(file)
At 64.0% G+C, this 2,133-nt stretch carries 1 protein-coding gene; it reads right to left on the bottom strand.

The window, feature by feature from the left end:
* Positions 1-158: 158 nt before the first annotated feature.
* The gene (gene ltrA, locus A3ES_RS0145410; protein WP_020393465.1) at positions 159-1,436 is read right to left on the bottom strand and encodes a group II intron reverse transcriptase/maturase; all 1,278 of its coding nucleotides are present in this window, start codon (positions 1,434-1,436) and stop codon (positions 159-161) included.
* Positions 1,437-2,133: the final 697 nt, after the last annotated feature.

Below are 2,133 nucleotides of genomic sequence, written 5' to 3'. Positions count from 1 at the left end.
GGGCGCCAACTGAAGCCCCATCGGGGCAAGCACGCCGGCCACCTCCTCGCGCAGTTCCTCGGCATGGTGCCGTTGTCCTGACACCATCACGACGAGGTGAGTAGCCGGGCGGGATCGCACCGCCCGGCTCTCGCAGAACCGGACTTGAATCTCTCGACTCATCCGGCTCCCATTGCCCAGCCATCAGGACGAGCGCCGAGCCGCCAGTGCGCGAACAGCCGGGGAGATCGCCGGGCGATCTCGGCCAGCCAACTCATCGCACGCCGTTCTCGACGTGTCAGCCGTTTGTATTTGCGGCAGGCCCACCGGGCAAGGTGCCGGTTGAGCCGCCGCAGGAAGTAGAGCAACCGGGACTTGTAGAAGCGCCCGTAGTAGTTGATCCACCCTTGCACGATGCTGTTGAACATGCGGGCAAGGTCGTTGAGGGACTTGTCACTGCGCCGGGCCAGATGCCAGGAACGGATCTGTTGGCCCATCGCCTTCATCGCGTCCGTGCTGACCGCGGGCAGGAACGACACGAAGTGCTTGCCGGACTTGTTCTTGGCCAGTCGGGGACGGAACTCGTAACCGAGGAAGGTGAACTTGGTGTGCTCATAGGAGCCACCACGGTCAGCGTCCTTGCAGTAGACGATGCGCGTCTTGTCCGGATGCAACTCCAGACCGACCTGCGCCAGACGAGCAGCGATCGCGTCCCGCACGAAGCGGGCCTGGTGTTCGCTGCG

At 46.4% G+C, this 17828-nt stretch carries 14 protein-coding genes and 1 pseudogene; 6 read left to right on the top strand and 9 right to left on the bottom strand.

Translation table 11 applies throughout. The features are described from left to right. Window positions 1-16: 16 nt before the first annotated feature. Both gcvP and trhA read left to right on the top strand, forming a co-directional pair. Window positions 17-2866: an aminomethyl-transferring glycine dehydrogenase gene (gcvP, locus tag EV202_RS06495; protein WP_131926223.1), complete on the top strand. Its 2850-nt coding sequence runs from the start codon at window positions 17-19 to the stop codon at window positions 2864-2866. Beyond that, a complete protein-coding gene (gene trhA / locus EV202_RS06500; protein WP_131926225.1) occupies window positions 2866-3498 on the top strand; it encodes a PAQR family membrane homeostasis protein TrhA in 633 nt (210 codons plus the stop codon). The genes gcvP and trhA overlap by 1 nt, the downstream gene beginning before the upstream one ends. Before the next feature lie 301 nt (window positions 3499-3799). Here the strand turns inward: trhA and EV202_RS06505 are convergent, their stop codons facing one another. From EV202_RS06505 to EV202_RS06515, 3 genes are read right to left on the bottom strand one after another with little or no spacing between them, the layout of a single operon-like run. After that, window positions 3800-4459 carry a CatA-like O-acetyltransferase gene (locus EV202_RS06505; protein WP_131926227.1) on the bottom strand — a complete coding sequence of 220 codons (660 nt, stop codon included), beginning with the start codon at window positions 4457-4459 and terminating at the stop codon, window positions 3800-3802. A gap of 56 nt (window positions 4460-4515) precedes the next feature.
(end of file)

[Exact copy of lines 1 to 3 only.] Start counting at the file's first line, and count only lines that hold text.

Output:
At 64.0% G+C, this 2,133-nt stretch carries 1 protein-coding gene; it reads right to left on the bottom strand.

The window, feature by feature from the left end:
* Positions 1-158: 158 nt before the first annotated feature.